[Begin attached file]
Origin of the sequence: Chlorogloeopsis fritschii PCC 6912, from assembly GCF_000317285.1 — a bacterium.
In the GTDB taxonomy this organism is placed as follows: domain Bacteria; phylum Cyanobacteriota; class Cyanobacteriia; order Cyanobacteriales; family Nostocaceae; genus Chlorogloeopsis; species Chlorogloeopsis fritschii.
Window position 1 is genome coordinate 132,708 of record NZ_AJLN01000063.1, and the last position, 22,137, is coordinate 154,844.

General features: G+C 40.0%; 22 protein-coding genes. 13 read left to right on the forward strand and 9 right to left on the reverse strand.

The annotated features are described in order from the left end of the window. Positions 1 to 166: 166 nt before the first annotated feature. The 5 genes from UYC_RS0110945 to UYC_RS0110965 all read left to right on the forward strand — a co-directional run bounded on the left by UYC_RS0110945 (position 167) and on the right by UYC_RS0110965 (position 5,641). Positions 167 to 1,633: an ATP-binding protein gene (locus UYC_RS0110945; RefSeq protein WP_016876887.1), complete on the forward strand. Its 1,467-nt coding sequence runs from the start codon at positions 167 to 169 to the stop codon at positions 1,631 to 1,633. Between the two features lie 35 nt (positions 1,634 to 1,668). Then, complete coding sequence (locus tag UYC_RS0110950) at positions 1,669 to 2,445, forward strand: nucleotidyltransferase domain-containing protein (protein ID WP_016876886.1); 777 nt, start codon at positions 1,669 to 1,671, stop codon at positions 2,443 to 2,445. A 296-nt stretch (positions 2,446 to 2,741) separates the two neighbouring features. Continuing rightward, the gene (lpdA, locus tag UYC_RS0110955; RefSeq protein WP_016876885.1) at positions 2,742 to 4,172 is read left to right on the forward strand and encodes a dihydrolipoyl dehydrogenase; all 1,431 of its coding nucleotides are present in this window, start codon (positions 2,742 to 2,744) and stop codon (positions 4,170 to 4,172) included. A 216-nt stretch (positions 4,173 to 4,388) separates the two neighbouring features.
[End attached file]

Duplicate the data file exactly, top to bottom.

Origin of the sequence: Chlorogloeopsis fritschii PCC 6912, from assembly GCF_000317285.1 — a bacterium.
In the GTDB taxonomy this organism is placed as follows: domain Bacteria; phylum Cyanobacteriota; class Cyanobacteriia; order Cyanobacteriales; family Nostocaceae; genus Chlorogloeopsis; species Chlorogloeopsis fritschii.
Window position 1 is genome coordinate 132,708 of record NZ_AJLN01000063.1, and the last position, 22,137, is coordinate 154,844.

General features: G+C 40.0%; 22 protein-coding genes. 13 read left to right on the forward strand and 9 right to left on the reverse strand.

The annotated features are described in order from the left end of the window. Positions 1 to 166: 166 nt before the first annotated feature. The 5 genes from UYC_RS0110945 to UYC_RS0110965 all read left to right on the forward strand — a co-directional run bounded on the left by UYC_RS0110945 (position 167) and on the right by UYC_RS0110965 (position 5,641). Positions 167 to 1,633: an ATP-binding protein gene (locus UYC_RS0110945; RefSeq protein WP_016876887.1), complete on the forward strand. Its 1,467-nt coding sequence runs from the start codon at positions 167 to 169 to the stop codon at positions 1,631 to 1,633. Between the two features lie 35 nt (positions 1,634 to 1,668). Then, complete coding sequence (locus tag UYC_RS0110950) at positions 1,669 to 2,445, forward strand: nucleotidyltransferase domain-containing protein (protein ID WP_016876886.1); 777 nt, start codon at positions 1,669 to 1,671, stop codon at positions 2,443 to 2,445. A 296-nt stretch (positions 2,446 to 2,741) separates the two neighbouring features. Continuing rightward, the gene (lpdA, locus tag UYC_RS0110955; RefSeq protein WP_016876885.1) at positions 2,742 to 4,172 is read left to right on the forward strand and encodes a dihydrolipoyl dehydrogenase; all 1,431 of its coding nucleotides are present in this window, start codon (positions 2,742 to 2,744) and stop codon (positions 4,170 to 4,172) included. A 216-nt stretch (positions 4,173 to 4,388) separates the two neighbouring features.